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Current understanding of the molecular and cellular pathology of diabetic retinopathy


Diabetes mellitus has profound effects on multiple organ systems; however, the loss of vision caused by diabetic retinopathy might be one of the most impactful in a patient’s life. The retina is a highly metabolically active tissue that requires a complex interaction of cells, spanning light sensing photoreceptors to neurons that transfer the electrochemical signal to the brain with support by glia and vascular tissue. Neuronal function depends on a complex inter-dependency of retinal cells that includes the formation of a blood–retinal barrier. This dynamic system is negatively affected by diabetes mellitus, which alters normal cell–cell interactions and leads to profound vascular abnormalities, loss of the blood–retinal barrier and impaired neuronal function. Understanding the normal cell signalling interactions and how they are altered by diabetes mellitus has already led to novel therapies that have improved visual outcomes in many patients. Research highlighted in this Review has led to a new understanding of retinal pathophysiology during diabetes mellitus and has uncovered potential new therapeutic avenues to treat this debilitating disease.

Key points

  • Diabetic retinopathy is a leading cause of blindness that disrupts the normal interaction of the retinal neural and vascular components leading to vascular permeability, neovascularization and loss of proper neural function.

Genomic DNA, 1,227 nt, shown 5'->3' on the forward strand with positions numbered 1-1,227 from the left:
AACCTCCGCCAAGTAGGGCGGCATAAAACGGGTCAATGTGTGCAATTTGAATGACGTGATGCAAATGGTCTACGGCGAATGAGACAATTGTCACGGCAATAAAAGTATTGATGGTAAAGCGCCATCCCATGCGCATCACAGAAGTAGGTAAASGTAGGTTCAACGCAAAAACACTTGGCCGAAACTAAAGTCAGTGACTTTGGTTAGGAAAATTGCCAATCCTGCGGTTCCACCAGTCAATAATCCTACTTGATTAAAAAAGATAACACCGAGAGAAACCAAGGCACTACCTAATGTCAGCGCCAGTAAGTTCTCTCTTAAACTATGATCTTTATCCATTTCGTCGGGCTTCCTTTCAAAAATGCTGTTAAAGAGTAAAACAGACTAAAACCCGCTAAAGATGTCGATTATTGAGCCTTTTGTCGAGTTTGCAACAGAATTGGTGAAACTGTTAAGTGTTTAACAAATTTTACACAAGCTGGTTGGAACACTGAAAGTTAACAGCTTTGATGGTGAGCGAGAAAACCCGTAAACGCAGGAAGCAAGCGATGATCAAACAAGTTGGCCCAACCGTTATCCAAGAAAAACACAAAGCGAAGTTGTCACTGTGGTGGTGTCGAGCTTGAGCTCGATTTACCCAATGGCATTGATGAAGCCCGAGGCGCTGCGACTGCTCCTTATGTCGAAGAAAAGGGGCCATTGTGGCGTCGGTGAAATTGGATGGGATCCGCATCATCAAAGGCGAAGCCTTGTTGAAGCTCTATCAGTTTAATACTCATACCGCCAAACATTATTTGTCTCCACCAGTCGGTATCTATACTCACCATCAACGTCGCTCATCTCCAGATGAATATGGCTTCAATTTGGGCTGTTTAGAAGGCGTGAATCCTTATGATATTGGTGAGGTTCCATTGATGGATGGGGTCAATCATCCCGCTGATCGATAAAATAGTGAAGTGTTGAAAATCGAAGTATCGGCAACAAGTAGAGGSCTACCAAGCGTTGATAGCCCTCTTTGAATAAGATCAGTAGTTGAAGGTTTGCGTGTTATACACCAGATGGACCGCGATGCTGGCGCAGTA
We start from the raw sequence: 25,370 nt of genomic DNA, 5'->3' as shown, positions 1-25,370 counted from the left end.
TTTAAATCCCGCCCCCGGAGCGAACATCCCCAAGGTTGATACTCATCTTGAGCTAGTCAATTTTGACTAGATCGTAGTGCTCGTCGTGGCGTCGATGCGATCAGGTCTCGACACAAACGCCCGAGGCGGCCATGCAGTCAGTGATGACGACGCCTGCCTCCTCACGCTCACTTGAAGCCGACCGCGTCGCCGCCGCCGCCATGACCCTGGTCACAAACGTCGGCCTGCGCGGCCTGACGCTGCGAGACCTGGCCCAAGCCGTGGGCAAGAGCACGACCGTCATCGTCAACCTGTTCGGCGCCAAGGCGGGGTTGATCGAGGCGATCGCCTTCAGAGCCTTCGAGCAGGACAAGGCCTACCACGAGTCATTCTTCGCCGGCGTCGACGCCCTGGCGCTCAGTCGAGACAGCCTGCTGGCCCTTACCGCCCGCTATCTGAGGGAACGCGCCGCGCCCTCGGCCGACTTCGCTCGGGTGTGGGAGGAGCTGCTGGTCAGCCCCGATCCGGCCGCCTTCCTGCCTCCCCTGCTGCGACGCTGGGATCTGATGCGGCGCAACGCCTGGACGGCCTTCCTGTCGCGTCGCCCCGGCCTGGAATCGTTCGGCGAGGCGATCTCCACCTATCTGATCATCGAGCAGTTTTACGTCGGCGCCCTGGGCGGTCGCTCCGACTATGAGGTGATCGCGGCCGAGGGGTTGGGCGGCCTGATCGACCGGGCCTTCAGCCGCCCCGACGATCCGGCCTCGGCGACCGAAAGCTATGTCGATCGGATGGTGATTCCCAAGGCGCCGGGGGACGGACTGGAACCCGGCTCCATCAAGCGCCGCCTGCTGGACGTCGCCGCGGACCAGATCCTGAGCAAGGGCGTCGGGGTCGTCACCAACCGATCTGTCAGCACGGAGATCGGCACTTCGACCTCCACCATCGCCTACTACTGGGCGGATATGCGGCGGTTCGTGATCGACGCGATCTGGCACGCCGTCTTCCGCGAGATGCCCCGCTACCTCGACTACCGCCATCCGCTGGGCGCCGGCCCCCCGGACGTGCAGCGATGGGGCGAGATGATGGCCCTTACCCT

• Current effective therapeutic approaches target vascular endothelial growth factor, while a host of new therapies targeting vascular endothelial and pericyte signalling and inflammatory cytokines are being tested for diabetic retinopathy.

  • Stem cell therapy for vascular regeneration holds potential for restorative therapeutic approaches in diabetic retinopathy.

  • Understanding the neuronal and glial changes that drive loss of vision is rapidly emerging, and targeted approaches to directly test the relationship between the neurovascular unit and alteration in diabetic retinopathy are needed.

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Fig. 1: Diabetic retinopathy manifests with multiple pathologies.
Fig. 2: The neurovascular unit and cytokine signalling in diabetic retinopathy.


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Correspondence to David A. Antonetti.

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The clear gel filling the space between the retina and the lens.


The vascular bed adjacent to the retinal pigmented epithelium (RPE) supporting the rods and cones of the outer retina that are on the opposing side of the RPE.

Posterior pole

The posterior segment of the human retina visible during ophthalmoscopy made up of the optic disc (optic nerve head) and macula, or avascular central area including the fovea, or thinned retina with high cone density responsible for high visual acuity.

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Antonetti, D.A., Silva, P.S. & Stitt, A.W. Current understanding of the molecular and cellular pathology of diabetic retinopathy. Nat Rev Endocrinol 17, 195–206 (2021).

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